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article imageThe Da Vinci Code Proved to be the Unique Work We Had Always Thought

By Michelle Duffy     Mar 28, 2007 in World
Success for the most controversial book ever written, The Da Vinci Code is declared a unique piece of writing according to the Court of Appeal in London
The author, Dan Brown, of the sensationalistic book from 2003 which sold 40 million copies, has been proven in the High Court not to have gathered ideas from any other previous work.
Michael Baigent and Richard Leigh, had claimed that there were significant duplicated themes from their book, 'Holy Blood and the Holy Grail' which were also found in The Da Vinci Code. The pair now face the legal bill of £3 million.
Both Baigent and Leigh decided to appeal against the High Court decision of last year, in April 2006, when it was decided that Dan Brown had not committed any copyright infringement. Despite this, the authors still kept to their original claim at the recent appeal.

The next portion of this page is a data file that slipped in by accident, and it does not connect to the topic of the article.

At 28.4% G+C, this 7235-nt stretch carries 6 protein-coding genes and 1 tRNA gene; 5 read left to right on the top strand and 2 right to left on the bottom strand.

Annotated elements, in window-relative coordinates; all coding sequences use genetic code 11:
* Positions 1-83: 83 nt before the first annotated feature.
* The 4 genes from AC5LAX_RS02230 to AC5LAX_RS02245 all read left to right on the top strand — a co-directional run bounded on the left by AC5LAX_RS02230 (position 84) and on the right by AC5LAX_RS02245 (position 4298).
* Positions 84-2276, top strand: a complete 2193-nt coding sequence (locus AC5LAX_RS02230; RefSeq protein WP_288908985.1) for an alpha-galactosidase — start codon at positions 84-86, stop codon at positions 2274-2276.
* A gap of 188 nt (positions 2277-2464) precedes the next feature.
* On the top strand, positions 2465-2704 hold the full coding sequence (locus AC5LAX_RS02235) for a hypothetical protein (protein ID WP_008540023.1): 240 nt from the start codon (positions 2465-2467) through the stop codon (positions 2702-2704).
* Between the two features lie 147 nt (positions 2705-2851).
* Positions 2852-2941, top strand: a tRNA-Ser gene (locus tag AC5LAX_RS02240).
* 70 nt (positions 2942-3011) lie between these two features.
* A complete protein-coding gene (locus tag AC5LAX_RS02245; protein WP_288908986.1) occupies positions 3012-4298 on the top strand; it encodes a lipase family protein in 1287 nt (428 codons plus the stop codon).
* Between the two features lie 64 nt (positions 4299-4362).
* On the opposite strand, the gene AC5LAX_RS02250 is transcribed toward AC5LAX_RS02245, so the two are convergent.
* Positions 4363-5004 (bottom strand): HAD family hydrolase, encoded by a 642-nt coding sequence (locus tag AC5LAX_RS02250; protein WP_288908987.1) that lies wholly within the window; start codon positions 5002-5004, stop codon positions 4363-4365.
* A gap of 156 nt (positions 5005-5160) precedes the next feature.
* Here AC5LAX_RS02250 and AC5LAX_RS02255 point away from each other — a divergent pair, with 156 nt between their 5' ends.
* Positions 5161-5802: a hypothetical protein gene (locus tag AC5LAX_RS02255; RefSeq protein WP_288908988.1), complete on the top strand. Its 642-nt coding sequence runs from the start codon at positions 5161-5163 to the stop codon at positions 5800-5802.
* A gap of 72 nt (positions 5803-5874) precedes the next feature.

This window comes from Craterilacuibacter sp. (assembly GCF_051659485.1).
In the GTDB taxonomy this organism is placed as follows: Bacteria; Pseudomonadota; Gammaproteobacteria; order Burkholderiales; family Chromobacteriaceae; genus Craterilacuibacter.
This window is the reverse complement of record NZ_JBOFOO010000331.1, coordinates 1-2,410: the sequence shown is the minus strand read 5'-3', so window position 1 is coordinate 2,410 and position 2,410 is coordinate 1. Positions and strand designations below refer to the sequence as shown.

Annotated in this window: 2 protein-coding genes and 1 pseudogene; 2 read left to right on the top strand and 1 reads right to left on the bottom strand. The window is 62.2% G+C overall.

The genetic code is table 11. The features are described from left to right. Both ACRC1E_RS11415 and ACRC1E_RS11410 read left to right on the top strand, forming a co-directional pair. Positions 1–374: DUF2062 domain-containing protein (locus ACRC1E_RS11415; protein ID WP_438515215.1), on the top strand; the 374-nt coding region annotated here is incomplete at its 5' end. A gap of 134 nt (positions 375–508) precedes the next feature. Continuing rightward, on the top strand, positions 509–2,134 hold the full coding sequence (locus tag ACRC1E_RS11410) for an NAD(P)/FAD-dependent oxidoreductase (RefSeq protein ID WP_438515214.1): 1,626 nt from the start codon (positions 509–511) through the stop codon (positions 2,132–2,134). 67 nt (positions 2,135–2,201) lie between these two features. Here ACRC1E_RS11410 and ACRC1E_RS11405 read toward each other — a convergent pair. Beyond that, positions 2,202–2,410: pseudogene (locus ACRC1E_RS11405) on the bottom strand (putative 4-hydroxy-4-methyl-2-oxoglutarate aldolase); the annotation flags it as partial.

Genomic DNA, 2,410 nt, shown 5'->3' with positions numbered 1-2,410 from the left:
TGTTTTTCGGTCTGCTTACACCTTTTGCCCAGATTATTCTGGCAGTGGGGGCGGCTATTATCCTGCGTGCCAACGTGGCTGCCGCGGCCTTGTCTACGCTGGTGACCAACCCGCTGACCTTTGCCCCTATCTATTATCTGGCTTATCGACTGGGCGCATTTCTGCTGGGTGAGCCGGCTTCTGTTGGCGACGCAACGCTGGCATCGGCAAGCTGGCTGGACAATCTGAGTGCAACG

The general theme which was at the point of the argument was that both books, both best sellers, worked on the same theory that Jesus and Mary Magdalene had a child together and by this, created the Holy bloodline.
The book, 'Holy Blood and the Holy Grail,' which was published in 1982 only sold 2 million copies. It's authors were, today, said to be very disappointed with the outcome.
"We believed, and still do, that non-fiction authors would suffer and be discouraged from extensive research if it was found that any author could take an other's ideas, 'morph' and repackage them, then sell them on," they said.
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